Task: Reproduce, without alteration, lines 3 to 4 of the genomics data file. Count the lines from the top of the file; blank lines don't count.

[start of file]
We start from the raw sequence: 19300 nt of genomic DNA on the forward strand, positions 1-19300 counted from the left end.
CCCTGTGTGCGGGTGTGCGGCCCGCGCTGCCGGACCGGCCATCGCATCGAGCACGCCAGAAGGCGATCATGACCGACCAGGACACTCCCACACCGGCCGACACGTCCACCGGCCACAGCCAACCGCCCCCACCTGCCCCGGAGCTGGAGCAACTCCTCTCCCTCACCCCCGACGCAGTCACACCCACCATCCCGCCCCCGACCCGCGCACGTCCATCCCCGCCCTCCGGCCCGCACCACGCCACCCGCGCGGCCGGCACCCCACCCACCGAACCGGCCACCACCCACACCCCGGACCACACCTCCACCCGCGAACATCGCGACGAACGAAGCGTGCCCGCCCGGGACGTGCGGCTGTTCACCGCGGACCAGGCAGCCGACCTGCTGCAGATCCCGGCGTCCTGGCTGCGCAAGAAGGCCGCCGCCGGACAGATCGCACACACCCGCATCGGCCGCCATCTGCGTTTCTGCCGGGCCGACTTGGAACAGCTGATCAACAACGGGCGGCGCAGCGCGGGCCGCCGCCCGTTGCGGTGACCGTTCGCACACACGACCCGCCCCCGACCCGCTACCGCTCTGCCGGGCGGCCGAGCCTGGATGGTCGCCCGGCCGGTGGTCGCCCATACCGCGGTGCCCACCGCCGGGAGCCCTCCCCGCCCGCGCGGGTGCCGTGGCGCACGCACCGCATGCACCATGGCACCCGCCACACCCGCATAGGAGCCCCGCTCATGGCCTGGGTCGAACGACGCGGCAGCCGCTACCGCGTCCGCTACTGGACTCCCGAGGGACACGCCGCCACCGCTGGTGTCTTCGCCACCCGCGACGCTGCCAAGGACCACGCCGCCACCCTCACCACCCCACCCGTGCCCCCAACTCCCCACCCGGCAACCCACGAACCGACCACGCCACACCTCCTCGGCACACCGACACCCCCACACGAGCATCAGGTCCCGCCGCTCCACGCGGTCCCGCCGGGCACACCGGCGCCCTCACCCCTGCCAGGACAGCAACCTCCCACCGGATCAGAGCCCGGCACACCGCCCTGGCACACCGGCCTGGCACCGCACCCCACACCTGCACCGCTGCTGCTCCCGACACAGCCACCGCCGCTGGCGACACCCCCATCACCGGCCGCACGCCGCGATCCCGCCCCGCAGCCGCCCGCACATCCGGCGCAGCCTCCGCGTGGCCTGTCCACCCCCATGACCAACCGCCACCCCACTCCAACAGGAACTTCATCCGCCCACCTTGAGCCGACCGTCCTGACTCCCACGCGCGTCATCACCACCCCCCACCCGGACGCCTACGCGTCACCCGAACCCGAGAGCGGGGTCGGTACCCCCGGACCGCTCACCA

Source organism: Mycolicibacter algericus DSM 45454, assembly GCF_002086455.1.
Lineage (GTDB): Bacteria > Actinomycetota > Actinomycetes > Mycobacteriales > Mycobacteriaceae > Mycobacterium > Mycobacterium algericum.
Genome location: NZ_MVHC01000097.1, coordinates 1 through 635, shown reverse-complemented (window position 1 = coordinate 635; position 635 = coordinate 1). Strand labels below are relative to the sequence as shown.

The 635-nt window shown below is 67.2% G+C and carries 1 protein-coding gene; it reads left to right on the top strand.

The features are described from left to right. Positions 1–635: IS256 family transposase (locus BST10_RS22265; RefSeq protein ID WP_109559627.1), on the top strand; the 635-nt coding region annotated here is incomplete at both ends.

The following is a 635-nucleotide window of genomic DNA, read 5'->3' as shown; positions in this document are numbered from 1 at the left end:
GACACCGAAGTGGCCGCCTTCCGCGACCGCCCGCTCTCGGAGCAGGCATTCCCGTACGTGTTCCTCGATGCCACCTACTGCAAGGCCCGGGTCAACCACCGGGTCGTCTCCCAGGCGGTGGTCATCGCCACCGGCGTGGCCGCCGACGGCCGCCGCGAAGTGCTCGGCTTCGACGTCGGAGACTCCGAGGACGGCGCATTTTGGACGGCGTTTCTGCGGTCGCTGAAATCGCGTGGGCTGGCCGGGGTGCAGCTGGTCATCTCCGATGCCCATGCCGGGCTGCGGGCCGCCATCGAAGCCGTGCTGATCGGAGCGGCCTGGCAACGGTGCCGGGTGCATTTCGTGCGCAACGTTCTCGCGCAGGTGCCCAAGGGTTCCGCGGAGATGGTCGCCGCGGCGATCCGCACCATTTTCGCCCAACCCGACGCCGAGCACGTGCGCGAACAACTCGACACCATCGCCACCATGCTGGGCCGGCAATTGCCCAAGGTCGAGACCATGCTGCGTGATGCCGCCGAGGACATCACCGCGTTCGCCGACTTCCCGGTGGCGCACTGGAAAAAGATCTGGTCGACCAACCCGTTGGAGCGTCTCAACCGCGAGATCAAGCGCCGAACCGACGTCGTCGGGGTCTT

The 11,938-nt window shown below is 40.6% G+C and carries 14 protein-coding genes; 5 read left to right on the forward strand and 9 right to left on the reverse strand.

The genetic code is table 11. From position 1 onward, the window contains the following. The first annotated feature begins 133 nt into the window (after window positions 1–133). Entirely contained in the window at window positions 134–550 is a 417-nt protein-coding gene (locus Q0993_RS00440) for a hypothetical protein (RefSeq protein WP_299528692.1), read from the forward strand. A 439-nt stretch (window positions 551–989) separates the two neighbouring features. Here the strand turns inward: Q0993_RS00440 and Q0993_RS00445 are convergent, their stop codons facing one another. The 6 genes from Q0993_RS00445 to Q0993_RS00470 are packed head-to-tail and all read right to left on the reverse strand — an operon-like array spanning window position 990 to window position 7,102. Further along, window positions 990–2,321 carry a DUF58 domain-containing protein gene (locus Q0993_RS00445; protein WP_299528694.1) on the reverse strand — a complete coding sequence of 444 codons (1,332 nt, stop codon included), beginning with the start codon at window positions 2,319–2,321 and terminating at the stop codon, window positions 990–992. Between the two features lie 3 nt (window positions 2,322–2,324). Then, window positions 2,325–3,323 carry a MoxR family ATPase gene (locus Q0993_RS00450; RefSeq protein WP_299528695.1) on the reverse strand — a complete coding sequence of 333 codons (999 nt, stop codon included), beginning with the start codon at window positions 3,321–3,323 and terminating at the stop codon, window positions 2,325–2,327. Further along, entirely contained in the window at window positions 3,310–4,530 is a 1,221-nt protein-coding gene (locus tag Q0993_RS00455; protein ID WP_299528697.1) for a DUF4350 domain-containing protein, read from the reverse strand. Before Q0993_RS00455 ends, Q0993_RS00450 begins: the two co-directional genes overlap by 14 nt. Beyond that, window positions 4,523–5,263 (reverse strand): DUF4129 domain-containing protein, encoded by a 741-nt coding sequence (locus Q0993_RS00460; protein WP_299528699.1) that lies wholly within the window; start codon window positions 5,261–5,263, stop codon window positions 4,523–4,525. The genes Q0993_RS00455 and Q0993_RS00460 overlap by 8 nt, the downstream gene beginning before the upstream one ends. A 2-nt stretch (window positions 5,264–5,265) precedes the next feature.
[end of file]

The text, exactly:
Source organism: Mycolicibacter algericus DSM 45454, assembly GCF_002086455.1.
Lineage (GTDB): Bacteria > Actinomycetota > Actinomycetes > Mycobacteriales > Mycobacteriaceae > Mycobacterium > Mycobacterium algericum.